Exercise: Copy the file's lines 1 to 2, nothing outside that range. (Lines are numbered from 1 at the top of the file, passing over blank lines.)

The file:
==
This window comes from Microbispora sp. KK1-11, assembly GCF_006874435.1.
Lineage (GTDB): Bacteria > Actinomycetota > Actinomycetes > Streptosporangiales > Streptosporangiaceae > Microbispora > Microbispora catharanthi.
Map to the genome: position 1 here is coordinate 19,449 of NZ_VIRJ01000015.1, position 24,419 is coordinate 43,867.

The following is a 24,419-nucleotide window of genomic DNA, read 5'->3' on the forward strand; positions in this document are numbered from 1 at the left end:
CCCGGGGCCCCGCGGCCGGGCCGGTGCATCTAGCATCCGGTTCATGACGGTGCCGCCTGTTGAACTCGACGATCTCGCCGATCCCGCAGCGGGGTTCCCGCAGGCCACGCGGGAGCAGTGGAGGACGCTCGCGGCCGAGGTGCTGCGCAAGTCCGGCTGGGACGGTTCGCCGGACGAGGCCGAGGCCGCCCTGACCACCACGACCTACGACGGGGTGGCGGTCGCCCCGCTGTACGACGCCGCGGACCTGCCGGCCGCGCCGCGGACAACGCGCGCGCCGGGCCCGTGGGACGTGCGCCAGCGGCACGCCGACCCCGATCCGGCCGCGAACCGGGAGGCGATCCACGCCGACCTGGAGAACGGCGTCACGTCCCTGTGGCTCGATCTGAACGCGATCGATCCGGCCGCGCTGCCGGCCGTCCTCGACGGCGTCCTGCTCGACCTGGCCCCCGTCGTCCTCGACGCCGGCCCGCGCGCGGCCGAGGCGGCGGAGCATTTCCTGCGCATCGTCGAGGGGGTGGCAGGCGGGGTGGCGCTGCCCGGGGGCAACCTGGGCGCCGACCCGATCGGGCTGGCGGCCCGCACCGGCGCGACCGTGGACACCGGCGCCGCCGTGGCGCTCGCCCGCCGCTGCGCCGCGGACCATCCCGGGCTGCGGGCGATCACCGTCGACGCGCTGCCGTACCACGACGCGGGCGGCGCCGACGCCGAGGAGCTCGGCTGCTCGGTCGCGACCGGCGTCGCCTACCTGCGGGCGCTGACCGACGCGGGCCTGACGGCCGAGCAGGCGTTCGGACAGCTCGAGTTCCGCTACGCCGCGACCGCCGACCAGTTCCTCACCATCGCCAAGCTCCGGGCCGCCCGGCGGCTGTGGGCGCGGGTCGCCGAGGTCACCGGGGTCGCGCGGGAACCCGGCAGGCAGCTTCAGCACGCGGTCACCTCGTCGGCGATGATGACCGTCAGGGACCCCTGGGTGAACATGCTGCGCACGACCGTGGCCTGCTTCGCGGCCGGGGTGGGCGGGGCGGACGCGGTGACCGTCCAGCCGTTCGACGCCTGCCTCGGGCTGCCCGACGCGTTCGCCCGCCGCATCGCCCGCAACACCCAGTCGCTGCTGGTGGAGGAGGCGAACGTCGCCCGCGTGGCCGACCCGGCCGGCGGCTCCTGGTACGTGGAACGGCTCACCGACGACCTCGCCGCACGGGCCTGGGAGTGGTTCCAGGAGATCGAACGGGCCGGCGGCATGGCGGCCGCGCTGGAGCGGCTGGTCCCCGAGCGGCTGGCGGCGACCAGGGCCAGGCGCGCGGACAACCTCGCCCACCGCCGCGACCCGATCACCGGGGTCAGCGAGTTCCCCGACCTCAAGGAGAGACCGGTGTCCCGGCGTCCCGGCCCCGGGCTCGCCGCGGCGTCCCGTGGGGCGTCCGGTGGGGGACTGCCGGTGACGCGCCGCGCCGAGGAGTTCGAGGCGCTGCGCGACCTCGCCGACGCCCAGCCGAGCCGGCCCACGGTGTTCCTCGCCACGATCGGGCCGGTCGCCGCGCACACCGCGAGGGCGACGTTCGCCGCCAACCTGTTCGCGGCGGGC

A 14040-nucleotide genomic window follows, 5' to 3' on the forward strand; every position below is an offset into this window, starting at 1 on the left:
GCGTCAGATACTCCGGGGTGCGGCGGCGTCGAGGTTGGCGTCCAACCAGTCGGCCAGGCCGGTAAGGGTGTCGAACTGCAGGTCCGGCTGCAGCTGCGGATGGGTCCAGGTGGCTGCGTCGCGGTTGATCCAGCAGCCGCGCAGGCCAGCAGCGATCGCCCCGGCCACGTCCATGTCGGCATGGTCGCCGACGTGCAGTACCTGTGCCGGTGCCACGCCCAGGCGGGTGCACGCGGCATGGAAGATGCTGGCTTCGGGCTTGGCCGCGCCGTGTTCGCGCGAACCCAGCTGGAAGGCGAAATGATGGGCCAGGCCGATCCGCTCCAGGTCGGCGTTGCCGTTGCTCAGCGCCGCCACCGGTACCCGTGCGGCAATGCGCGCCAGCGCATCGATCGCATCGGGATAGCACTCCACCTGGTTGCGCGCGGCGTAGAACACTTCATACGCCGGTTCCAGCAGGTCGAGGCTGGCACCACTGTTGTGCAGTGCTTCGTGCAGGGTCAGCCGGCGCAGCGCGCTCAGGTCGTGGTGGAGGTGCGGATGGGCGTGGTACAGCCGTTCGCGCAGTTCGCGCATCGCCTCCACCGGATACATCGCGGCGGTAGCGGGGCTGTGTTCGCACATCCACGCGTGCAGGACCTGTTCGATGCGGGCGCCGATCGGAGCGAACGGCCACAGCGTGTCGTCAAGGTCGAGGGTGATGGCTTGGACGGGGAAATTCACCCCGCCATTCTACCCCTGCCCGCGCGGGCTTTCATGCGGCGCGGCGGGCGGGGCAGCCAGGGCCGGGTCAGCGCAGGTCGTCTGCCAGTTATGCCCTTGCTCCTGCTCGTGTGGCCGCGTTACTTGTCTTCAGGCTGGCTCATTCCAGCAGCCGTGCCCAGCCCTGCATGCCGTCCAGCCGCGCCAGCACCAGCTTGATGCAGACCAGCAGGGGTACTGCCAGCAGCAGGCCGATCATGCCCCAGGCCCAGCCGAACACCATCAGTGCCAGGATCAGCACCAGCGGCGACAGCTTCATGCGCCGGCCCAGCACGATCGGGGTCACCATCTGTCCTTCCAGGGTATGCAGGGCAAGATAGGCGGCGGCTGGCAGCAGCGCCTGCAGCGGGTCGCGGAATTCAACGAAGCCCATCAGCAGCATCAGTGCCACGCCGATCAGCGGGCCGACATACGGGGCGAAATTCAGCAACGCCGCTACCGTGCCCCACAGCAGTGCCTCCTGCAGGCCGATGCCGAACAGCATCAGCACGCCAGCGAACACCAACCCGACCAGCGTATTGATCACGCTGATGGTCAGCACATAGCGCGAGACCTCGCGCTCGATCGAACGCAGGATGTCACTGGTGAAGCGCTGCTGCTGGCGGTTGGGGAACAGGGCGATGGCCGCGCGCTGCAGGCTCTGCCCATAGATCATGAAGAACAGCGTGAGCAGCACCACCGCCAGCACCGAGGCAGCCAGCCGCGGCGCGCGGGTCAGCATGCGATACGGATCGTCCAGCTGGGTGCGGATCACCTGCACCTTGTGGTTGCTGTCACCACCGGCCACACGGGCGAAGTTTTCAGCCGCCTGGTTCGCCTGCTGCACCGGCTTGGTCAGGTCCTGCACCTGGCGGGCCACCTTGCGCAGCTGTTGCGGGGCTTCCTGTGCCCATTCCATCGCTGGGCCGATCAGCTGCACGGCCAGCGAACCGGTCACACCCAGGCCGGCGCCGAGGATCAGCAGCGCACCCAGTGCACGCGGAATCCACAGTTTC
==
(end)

This window comes from Microbispora sp. KK1-11, assembly GCF_006874435.1.
Lineage (GTDB): Bacteria > Actinomycetota > Actinomycetes > Streptosporangiales > Streptosporangiaceae > Microbispora > Microbispora catharanthi.